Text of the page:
Paul Ford. The man is superb.
Each time one hears, “Stand clear of the closing doors,” a tiny social experiment begins. The regular subway passengers plug in, look at screens, stare at the ground; the tourists scan the maps, crouch down to read the stop names that are blazoned across the pillars as each platform rolls by. Occasionally, their face will slacken into a distressed, wide-eyed “Oh Jesus, what-the-eff” look as their mistakenly boarded express train rolls by the intended stop. No one has seen that look of dread from the tourist since their bus driver accidentally cruised by their house in fourth grade.
Each subway car is a sealed room between rooms, an inconsequential destination—the negative space between here and there. No one is going anywhere, so these middle moments are perfect opportunities for observation. A middle school couple plays footsie while wearing the same red Converse sneakers. A mother sings something softly in Japanese as her daughter rests her head on the mother’s shoulder. An older couple stands at the end of the car with two rolling suitcases, but one is slightly undone at the top. I wonder why, then see a rabbit nose poke out of the opening. An art student opposite me is drawing the woman sitting to my right; she notices, so they enter an invisible dance where he pretends not to be sketching her while drawing, and she pretends not to notice that he’s drawing her despite knowing and wanting to catch glances of his work. Their eyes play keep-away with their glances, and I try to weave through the spaces of their cat and mouse game with my own eyes.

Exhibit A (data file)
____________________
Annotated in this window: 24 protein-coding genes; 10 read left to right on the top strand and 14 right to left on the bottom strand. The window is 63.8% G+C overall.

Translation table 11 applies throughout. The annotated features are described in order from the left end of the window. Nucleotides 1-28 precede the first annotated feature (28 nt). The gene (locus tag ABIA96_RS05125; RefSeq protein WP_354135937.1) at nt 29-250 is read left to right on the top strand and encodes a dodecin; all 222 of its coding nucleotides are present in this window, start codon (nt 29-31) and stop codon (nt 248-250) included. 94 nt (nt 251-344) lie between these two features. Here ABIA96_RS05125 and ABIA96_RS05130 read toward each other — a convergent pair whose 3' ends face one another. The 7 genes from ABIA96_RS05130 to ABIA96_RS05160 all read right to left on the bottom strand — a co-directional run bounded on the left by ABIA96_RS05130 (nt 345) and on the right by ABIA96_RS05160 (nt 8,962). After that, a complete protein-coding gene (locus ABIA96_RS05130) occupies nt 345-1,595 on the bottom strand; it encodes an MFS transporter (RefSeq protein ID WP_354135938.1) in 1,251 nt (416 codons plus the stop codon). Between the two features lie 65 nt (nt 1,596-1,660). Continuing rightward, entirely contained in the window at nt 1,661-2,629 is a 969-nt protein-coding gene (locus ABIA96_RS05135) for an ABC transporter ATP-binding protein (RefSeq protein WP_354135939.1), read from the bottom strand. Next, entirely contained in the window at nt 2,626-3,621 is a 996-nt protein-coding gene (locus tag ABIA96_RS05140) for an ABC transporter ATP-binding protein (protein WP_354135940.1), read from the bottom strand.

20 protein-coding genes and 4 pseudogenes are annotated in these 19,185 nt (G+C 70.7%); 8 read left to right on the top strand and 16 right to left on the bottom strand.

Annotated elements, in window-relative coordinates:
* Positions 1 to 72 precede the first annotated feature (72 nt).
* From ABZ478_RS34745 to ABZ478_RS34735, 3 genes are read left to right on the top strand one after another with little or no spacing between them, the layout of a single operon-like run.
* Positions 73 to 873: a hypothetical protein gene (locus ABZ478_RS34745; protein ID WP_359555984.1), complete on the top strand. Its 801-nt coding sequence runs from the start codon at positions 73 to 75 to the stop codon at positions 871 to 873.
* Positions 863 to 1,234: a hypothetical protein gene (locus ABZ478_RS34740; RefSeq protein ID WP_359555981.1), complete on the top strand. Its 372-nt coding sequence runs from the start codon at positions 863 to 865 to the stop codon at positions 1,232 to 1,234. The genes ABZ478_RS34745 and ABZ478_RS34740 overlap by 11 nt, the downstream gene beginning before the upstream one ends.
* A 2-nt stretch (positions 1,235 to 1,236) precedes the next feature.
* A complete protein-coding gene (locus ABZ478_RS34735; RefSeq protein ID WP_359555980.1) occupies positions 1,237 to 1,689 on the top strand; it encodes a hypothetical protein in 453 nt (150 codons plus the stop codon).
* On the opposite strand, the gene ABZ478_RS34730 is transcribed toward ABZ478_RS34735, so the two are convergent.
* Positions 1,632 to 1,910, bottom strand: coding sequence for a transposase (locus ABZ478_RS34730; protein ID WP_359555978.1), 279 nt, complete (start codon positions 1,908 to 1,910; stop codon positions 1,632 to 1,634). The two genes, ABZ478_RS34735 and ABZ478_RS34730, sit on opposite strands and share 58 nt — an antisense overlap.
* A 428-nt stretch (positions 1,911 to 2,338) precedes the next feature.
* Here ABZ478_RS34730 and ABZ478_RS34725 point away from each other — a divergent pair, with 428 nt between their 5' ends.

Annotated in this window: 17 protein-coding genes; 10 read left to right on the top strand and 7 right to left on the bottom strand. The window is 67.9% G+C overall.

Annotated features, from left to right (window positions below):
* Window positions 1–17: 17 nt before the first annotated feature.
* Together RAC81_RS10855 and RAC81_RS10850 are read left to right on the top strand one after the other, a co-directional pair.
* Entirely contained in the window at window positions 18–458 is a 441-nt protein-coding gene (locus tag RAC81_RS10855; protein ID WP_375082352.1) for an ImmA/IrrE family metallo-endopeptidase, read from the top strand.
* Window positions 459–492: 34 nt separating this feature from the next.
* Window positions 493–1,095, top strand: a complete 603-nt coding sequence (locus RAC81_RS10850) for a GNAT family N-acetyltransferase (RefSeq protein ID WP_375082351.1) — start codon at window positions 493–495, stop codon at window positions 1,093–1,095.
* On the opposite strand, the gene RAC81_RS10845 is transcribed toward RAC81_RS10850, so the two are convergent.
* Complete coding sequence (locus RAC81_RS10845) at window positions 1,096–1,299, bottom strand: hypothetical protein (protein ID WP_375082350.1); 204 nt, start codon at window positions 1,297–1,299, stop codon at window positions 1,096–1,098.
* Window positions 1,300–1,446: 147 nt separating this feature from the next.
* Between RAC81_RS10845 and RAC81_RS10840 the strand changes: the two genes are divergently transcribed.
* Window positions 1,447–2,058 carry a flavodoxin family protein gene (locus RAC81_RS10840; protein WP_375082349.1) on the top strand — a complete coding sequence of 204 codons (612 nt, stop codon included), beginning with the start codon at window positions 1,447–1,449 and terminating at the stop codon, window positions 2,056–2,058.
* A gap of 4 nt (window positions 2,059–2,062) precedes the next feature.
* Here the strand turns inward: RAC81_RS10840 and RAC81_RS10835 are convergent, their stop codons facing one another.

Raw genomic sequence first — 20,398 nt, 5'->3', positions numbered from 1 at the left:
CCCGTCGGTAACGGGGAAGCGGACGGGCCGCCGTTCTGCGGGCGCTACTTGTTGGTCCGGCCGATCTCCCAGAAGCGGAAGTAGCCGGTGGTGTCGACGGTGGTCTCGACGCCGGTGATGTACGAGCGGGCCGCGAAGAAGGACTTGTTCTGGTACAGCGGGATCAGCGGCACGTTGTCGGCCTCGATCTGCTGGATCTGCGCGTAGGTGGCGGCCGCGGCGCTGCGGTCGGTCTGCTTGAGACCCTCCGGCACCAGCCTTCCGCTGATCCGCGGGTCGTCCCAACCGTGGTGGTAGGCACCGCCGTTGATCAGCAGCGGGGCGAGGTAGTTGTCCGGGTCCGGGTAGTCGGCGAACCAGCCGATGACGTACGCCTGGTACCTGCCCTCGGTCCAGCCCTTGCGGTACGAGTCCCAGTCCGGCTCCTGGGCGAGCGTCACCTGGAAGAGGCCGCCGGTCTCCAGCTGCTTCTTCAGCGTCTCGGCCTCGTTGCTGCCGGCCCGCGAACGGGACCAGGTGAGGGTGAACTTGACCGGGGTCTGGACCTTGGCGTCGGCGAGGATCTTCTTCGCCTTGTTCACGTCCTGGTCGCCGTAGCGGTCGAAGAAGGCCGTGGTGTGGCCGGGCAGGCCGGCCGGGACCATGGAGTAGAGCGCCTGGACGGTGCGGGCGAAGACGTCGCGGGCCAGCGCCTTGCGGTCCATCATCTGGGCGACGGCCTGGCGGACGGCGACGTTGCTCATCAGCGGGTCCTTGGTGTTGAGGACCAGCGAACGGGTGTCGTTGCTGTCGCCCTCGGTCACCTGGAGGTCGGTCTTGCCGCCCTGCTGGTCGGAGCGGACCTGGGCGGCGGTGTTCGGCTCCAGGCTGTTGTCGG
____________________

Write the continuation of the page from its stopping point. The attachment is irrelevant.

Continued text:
- <john> hey everyone - lucas' pull request [REDACTED} is kinda a big deal
- <john> i'd appreciate a look over and a +1 from everyone
- <lucas> :D
- <john> and by "i'd appreciate"
- <john> i mean go do it
- <lucas> make sure i didn't fuck it up guys ;)
They dislike their jobs, they dislike their boss, they dislike the things they must do in order to make the living that will allow them to continue disliking their life.
They don’t yell and scream and complain about it, in fact, they shuffle their way through it peacefully enough and teach their children that life is hard and painful and that they should appreciate any ounce of goodness that the universe deems them worthy of.” —80% of People Quietly Despise Their Lives | How To Split An Atom